Can Stress Cause Irritable Bowel Syndrome?
There is no proof that stress can cause irritable bowel syndrome as the cause of IBS is still unknown but stress can trigger the symptoms of irritable bowel syndrome. One of the main reasons for the occurrence of irritable bowel syndrome is the complex biological interaction occurring between the gut and the brain. Thus, it is very important to consider all the factors that may cause internal or external stress to understand and treat the symptoms of irritable bowel syndrome.
The first step towards the treatment of the symptoms of irritable bowel syndrome is to identify and understand the relationship between irritable bowel syndrome and stress. It is important that you talk to your medical care provider or doctor about these factors and find out the ways to manage your condition. This will not only get rid of your irritable bowel syndrome symptoms but also improve the quality of your living.
Medical experts are still trying to find out as to why increased stress level triggers irritable bowel syndrome. But we know for sure that stress is one of main triggers behind the occurrence of irritable bowel syndrome. About more than 60% of the people who have irritable bowel syndrome are known to suffer from some or the other types of psychiatric disorders. Among all these irritable bowel syndrome cases with psychiatric disorders, the largest share is of generalized anxiety disorder (60%) followed by depression (20%). The rest 20% of the people have other types of psychiatric disorders.
People suffering from anxiety and depression have the tendency to be always worried about their future, life, money, job etc… irrespective of the irritable bowel syndrome symptoms. Some common symptoms of irritable bowel syndrome include dizziness, irritation, body ache, trembling stomach disorders.
There are various possible theories to explain the connection between the occurrence of irritable bowel syndrome and stress. Some of them are as follows:
- No psychological problems including anxiety can directly lead to irritable bowel syndrome but people suffering from anxiety and depression are more likely to suffer from emotional disorders.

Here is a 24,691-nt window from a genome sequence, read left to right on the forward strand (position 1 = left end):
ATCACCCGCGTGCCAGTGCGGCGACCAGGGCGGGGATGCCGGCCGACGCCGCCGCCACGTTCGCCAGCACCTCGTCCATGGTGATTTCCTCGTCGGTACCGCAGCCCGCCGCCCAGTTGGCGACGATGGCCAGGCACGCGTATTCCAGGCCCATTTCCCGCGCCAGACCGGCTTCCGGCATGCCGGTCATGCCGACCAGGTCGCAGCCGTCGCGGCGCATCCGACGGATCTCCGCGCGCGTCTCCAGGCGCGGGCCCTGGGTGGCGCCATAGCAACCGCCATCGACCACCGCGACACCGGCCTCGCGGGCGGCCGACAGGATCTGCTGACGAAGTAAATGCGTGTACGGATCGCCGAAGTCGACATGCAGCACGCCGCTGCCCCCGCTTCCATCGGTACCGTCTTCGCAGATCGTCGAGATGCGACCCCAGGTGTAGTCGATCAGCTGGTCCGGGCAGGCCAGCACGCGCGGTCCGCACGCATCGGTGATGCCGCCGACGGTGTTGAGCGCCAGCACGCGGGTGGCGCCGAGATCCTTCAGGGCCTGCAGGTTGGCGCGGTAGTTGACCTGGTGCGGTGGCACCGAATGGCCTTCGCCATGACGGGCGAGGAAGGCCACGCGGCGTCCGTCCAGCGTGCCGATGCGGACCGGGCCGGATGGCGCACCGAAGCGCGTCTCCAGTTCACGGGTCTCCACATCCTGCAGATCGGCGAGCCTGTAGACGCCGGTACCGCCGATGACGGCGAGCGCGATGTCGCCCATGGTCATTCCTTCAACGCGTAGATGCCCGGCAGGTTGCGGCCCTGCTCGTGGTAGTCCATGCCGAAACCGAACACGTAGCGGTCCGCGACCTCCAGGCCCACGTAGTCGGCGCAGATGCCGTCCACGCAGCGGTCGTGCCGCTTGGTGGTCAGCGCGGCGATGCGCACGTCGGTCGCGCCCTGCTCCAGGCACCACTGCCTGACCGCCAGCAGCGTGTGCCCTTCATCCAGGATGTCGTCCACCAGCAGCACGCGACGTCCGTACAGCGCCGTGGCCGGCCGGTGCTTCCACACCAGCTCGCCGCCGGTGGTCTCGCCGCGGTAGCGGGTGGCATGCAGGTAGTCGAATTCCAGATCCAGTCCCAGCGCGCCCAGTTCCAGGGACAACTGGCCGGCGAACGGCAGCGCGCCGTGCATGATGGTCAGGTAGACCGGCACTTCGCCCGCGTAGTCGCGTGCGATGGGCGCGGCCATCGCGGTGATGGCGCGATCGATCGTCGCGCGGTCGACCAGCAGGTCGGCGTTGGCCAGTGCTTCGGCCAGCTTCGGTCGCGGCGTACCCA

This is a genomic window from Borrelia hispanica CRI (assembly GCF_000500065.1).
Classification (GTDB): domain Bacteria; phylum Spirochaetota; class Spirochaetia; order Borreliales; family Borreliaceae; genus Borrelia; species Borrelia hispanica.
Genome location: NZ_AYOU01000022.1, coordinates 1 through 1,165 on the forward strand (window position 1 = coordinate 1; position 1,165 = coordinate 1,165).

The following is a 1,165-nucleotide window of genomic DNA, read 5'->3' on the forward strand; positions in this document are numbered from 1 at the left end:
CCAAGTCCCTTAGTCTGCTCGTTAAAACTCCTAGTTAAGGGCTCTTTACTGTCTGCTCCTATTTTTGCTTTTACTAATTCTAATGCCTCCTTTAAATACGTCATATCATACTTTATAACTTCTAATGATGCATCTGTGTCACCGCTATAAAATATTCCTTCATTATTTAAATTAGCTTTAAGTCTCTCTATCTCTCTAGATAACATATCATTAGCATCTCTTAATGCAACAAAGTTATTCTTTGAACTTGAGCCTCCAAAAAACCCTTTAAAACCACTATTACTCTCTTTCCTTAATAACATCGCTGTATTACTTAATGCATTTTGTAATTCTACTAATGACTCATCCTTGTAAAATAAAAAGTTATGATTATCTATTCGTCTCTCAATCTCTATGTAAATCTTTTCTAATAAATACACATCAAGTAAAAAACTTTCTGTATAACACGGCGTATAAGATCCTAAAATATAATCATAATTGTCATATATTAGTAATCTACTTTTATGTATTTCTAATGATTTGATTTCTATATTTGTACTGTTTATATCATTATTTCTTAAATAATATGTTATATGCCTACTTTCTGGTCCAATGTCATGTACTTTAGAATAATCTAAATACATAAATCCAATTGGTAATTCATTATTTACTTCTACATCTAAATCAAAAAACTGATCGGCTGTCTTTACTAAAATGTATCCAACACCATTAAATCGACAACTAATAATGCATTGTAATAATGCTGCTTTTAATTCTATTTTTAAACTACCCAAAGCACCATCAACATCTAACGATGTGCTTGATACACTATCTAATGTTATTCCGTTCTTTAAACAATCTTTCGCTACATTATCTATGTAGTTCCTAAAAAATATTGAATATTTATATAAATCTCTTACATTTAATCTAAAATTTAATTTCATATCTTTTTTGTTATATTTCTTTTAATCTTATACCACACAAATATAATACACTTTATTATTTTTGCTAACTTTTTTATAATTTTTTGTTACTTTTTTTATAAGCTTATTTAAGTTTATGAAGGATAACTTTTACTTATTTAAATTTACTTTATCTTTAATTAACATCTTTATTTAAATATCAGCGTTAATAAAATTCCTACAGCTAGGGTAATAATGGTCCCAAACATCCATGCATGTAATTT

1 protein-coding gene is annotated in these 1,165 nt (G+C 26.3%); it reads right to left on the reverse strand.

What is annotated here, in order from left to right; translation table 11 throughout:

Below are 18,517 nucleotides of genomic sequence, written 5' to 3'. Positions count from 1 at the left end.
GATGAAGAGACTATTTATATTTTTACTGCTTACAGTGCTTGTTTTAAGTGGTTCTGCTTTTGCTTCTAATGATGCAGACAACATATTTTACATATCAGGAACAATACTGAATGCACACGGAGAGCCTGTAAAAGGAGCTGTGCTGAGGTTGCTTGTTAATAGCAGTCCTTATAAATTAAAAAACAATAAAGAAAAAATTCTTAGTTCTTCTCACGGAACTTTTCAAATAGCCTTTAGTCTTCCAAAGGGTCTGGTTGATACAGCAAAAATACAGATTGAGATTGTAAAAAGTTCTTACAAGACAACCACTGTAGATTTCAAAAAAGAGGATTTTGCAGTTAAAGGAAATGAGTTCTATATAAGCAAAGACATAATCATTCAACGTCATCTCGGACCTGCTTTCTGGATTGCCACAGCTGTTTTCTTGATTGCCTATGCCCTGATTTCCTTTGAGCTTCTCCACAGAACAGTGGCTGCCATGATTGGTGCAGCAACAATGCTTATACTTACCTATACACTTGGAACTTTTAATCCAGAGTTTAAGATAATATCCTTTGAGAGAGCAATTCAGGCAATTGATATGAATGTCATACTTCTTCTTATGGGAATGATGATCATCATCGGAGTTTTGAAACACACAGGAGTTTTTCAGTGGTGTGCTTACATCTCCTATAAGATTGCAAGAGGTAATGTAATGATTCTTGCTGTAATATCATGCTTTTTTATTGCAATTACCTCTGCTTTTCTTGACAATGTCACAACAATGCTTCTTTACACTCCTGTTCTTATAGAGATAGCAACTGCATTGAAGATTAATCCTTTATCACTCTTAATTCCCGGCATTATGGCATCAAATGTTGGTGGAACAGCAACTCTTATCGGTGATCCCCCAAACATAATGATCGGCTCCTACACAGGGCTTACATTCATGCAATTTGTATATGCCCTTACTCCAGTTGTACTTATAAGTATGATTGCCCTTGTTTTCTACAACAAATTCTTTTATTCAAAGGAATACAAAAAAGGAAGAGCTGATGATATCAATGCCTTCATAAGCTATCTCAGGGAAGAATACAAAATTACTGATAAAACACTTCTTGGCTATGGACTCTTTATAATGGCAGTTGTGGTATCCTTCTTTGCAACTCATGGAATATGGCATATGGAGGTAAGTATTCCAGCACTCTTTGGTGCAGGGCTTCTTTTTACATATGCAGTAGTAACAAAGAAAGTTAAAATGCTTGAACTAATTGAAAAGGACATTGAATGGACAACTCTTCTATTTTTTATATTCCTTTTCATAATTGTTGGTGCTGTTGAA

- Stress and anxiety makes you think more about the digestive troubles and colon disorders.
- Disturbance in the immune system caused by stress can also lead to irritable bowel syndrome.
How to Cope With Irritable Bowel Syndrome Caused by Stress?
It has been proven that irritable bowel syndrome symptoms can be suppressed or avoided if you can control the level of stress. There are various techniques and practices that you can follow to control your stress level and better cope with irritable bowel syndrome. You can think about the best moments in your life or indulge yourself in the activities that make you happy. Go out for ride, picnic or shopping. You can also engage yourself in your hobbies such as listening to music, gardening or playing. Exercise is also an effective to manage stress levels. Certain special practices like Yoga are known to be particularly helpful in avoiding stress. Good sleep, proper diet and healthy lifestyle can ensure that you stay away from the stress.
If you are finding it difficult to manage stress, seek help of your doctor to find out the medications, therapies of techniques that can help you manage stress. Take care to follow the medication for constipation and diarrhea properly to avoid stress as it can trigger irritable bowel syndrome.
The best way to start coping is to talk to you primary health care provider and see if it helps. In case it does not, then you must look for other experts such as psychologists or therapists.
About 2 out of every 3 individuals suffering from irritable bowel syndrome can cope with the symptoms just be taking the proper medication and following the proper diet. It is only the remaining cases where psychological help is required to manage the symptoms. Such cases of irritable bowel syndrome are more severe and require special attention.
Some of the special coping methods such as biofeedback, hypnosis, relaxation therapy, traditional psychotherapy and cognitive behavioral therapy are also helpful in coping with the symptoms of irritable bowel syndrome. However, therapies are not helpful in treating some particular symptoms such as constant belly ache and constipation.
One way to easily cope with irritable bowel syndrome is by having smaller meals. Larger meals can make your body stressed as your body needs to put more effort to break it down. Thus, it is better that you take smaller meals that can be easily processed and absorbed into the body when you have irritable bowel syndrome. Make sure you maintain regularity in time of meals. Do not skip your meals. Skipping meals can be very harmful for your body as well as create digestive problems.
Support groups are also very helpful for controlling the stress and cope with irritable bowel syndrome symptoms. Support groups you can meet more people going through the same condition and talk to them about managing the symptoms.
- Harvard Health Publishing. (2021). Irritable bowel syndrome (IBS). Harvard Medical School https://www.health.harvard.edu/a_to_z/irritable-bowel-syndrome-ibs-a-to-z
- National Institute of Diabetes and Digestive and Kidney Diseases. (2020). Irritable bowel syndrome (IBS) https://www.niddk.nih.gov/health-information/digestive-diseases/irritable-bowel-syndrome
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